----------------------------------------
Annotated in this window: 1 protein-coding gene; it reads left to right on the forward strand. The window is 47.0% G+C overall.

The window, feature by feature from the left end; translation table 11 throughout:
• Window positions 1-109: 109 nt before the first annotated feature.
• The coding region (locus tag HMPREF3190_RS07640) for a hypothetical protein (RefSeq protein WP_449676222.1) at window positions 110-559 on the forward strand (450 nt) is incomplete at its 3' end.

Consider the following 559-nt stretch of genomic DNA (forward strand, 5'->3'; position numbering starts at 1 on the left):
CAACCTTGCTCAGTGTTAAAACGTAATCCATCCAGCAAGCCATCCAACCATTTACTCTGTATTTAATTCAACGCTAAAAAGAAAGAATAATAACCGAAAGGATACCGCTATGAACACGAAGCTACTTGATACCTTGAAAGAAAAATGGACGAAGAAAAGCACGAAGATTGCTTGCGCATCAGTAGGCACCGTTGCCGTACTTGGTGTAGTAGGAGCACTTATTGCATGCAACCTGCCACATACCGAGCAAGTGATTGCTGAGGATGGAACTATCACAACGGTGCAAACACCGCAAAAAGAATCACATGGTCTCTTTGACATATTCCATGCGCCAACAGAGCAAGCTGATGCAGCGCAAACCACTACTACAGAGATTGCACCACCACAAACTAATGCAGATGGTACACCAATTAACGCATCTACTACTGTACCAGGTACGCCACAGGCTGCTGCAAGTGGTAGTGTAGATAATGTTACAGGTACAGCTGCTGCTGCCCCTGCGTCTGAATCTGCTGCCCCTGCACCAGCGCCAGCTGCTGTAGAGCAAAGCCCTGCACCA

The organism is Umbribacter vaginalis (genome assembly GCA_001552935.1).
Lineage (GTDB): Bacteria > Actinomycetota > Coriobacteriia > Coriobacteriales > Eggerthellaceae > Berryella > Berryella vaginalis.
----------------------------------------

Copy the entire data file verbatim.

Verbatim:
Annotated in this window: 1 protein-coding gene; it reads left to right on the forward strand. The window is 47.0% G+C overall.

The window, feature by feature from the left end; translation table 11 throughout:
• Window positions 1-109: 109 nt before the first annotated feature.
• The coding region (locus tag HMPREF3190_RS07640) for a hypothetical protein (RefSeq protein WP_449676222.1) at window positions 110-559 on the forward strand (450 nt) is incomplete at its 3' end.

Consider the following 559-nt stretch of genomic DNA (forward strand, 5'->3'; position numbering starts at 1 on the left):
CAACCTTGCTCAGTGTTAAAACGTAATCCATCCAGCAAGCCATCCAACCATTTACTCTGTATTTAATTCAACGCTAAAAAGAAAGAATAATAACCGAAAGGATACCGCTATGAACACGAAGCTACTTGATACCTTGAAAGAAAAATGGACGAAGAAAAGCACGAAGATTGCTTGCGCATCAGTAGGCACCGTTGCCGTACTTGGTGTAGTAGGAGCACTTATTGCATGCAACCTGCCACATACCGAGCAAGTGATTGCTGAGGATGGAACTATCACAACGGTGCAAACACCGCAAAAAGAATCACATGGTCTCTTTGACATATTCCATGCGCCAACAGAGCAAGCTGATGCAGCGCAAACCACTACTACAGAGATTGCACCACCACAAACTAATGCAGATGGTACACCAATTAACGCATCTACTACTGTACCAGGTACGCCACAGGCTGCTGCAAGTGGTAGTGTAGATAATGTTACAGGTACAGCTGCTGCTGCCCCTGCGTCTGAATCTGCTGCCCCTGCACCAGCGCCAGCTGCTGTAGAGCAAAGCCCTGCACCA

The organism is Umbribacter vaginalis (genome assembly GCA_001552935.1).
Lineage (GTDB): Bacteria > Actinomycetota > Coriobacteriia > Coriobacteriales > Eggerthellaceae > Berryella > Berryella vaginalis.